- The nozzle won’t return to the start position
- The “Move Axis” features will not function
- Your printer simply will not resume the print
So, if you can, you may want to avoid using the pause feature.
However, if you are experiencing any of these issues, keep reading to learn about what you can do to salvage your 3D print.
3 Easy Fixes for an Ender 3 3D Print That Won’t Resume
- Disconnect Your Ender 3 From Power
As always seems to be, unplugging your device and then plugging it back in is usually the easiest way to get it working again.
Unplugging your printer will help it find its place in the G-code again, which will ensure that your printer is not stuck mid-step.
Be sure to unplug it, and don’t press the power button. If you use the power button, your Ender 3 might not be able to resume, which will mean that you’ll have to start your print over again.
- Print Remaining Section Then Merge
If your 3D printer does not give you the option to resume your print, you can manually help it start back up where it left off.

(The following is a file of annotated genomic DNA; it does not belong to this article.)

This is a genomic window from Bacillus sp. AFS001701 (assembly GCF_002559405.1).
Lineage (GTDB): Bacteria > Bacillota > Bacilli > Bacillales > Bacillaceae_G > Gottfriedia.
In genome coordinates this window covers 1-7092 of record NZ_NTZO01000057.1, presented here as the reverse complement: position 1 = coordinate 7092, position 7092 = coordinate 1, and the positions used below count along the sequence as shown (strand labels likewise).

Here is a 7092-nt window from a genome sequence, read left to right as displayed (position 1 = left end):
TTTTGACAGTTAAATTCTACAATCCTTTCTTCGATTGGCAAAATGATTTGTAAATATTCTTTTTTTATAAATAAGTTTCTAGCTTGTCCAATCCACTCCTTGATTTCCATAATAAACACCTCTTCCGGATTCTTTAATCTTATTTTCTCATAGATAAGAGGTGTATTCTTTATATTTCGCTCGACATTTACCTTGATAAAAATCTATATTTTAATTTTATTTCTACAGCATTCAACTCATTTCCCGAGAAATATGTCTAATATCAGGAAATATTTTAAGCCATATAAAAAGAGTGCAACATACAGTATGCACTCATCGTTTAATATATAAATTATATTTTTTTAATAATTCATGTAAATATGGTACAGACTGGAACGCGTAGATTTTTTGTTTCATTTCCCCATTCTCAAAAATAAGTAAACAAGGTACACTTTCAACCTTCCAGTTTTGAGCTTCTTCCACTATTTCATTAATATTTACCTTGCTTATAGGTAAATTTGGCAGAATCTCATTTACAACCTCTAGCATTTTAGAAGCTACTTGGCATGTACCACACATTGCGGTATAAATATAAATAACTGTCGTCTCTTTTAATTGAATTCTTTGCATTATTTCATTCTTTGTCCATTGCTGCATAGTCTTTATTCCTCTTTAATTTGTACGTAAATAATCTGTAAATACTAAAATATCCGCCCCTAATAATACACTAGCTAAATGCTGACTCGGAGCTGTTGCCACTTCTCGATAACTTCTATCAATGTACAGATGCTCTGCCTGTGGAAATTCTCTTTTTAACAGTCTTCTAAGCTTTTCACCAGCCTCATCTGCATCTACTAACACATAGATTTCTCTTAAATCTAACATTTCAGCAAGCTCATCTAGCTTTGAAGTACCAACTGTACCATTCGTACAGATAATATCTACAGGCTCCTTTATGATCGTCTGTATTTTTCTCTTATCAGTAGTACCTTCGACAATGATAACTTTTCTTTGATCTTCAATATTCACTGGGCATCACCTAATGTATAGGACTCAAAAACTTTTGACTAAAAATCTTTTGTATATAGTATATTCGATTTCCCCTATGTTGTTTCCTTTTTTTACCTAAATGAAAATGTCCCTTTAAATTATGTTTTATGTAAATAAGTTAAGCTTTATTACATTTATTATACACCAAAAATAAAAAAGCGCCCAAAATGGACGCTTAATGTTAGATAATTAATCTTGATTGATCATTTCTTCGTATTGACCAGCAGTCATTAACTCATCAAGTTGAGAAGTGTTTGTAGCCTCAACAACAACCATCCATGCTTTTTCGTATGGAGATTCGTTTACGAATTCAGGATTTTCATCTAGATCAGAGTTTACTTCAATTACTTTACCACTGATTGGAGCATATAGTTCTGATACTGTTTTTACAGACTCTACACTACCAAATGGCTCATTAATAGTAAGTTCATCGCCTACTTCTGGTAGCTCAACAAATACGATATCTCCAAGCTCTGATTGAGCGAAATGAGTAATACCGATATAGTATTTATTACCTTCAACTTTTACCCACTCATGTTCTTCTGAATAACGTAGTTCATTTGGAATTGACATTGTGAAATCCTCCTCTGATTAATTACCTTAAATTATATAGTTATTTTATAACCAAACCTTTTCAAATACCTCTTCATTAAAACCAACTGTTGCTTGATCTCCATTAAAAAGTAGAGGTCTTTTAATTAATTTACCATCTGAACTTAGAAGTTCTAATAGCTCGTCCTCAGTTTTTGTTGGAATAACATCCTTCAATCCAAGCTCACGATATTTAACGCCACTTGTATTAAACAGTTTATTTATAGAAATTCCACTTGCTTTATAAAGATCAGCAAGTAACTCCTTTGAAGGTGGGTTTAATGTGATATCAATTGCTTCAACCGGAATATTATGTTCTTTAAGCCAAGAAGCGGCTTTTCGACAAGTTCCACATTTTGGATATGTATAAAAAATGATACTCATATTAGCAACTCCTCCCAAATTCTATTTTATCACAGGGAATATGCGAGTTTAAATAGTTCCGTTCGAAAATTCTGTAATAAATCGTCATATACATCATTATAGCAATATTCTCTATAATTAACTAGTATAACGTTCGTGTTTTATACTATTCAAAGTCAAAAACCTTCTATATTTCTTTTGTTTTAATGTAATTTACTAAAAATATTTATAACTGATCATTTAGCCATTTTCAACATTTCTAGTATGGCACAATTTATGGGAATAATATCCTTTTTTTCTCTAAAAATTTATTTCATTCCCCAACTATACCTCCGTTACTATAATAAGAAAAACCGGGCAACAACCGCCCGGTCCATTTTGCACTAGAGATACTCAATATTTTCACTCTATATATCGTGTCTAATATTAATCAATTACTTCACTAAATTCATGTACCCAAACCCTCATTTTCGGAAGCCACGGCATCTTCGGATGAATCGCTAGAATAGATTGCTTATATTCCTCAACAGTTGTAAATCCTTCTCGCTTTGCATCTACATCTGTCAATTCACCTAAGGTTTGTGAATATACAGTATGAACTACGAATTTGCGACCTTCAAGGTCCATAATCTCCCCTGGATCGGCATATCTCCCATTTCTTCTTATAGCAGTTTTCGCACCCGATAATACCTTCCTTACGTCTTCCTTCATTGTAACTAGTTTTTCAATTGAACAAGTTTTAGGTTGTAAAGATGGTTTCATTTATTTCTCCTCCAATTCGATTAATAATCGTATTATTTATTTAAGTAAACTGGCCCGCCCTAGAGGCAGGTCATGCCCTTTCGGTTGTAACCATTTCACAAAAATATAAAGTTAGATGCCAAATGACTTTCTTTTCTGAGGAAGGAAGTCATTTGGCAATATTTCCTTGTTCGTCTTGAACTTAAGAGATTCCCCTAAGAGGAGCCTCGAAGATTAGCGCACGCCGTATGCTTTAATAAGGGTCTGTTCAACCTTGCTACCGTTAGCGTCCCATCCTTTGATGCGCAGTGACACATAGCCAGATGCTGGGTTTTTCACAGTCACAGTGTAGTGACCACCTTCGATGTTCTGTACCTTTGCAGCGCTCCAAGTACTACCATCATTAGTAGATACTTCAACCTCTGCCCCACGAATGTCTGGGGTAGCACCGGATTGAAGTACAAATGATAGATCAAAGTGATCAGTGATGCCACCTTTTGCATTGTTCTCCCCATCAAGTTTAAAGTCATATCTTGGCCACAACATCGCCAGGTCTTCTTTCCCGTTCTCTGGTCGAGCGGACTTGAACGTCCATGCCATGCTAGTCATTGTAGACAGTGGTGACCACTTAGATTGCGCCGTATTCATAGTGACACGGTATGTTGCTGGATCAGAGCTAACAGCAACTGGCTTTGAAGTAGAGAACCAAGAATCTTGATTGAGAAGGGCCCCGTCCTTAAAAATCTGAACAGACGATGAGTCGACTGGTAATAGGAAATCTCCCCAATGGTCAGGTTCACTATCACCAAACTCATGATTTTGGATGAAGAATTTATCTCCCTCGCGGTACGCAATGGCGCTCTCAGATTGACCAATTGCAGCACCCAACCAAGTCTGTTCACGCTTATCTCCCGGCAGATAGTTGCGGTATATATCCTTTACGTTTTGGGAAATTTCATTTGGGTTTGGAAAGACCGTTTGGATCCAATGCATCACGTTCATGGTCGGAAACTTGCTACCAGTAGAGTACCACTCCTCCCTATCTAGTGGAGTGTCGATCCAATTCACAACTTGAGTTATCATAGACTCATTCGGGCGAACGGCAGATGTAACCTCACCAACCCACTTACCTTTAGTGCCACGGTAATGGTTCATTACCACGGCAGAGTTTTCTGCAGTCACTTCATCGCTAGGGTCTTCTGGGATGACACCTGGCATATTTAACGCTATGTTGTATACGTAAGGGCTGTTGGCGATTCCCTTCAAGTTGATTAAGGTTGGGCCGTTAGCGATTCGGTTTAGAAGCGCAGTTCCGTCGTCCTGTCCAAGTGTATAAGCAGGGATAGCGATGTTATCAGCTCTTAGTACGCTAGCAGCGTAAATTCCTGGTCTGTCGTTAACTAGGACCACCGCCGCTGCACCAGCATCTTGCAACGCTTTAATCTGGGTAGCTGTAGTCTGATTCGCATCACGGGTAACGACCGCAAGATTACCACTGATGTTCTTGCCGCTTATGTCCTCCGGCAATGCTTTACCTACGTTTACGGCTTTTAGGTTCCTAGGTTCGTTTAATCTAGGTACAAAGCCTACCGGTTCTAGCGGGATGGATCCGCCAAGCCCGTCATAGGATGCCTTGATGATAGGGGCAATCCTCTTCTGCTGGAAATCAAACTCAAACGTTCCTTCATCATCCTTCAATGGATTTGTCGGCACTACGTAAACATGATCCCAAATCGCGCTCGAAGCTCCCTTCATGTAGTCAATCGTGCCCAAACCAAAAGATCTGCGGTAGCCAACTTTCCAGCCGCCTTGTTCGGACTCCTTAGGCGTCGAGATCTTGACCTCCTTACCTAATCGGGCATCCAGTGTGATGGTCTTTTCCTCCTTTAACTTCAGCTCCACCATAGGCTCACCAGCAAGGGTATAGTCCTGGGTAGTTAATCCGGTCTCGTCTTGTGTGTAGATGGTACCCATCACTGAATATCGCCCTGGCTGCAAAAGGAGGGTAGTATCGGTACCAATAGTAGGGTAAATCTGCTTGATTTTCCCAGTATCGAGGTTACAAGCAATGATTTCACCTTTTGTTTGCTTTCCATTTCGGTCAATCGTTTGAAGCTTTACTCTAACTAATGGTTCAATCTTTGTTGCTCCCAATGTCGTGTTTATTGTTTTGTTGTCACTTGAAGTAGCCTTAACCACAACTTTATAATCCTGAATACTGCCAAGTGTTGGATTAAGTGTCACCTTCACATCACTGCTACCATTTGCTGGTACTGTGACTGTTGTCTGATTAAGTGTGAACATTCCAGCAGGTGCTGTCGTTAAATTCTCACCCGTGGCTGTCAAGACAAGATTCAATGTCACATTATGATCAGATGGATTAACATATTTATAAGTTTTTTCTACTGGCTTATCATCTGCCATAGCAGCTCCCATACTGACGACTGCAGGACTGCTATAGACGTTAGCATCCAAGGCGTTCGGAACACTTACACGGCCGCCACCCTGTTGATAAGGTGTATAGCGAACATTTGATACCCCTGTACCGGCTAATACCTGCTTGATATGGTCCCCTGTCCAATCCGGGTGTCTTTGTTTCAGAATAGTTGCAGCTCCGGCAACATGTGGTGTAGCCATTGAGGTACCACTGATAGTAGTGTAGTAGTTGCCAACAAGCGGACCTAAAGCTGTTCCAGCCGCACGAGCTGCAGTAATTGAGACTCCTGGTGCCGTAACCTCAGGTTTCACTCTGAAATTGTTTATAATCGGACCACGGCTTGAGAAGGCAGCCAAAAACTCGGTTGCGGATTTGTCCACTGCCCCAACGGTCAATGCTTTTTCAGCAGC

However, identifying the exact layer where the printing was interrupted is of utmost importance in both instances.
Once you have identified this print layer, the next step is to split the two sections of your project, starting afresh from the layer where your print job was interrupted. This way, you will have two pieces of the same project. But first, do the following:
- Remove your partially complete print from the print bed and set it aside.
- Split your entire project into two using your slicer or CAD program, and use the printer to print the remaining section of your project.
You can easily merge the two sections of the project as long as you identify the correct print layer where the interruption occurred. Connecting these two parts of the same model is the final phase when using this approach.
To merge these sections:
- Sand both of your print pieces to ensure that their surfaces are as smooth as possible.
- Use a strong adhesive to join these two sections together. It is as easy as joining two pieces of a jigsaw puzzle.
- Use G-Code Commands To Restart Print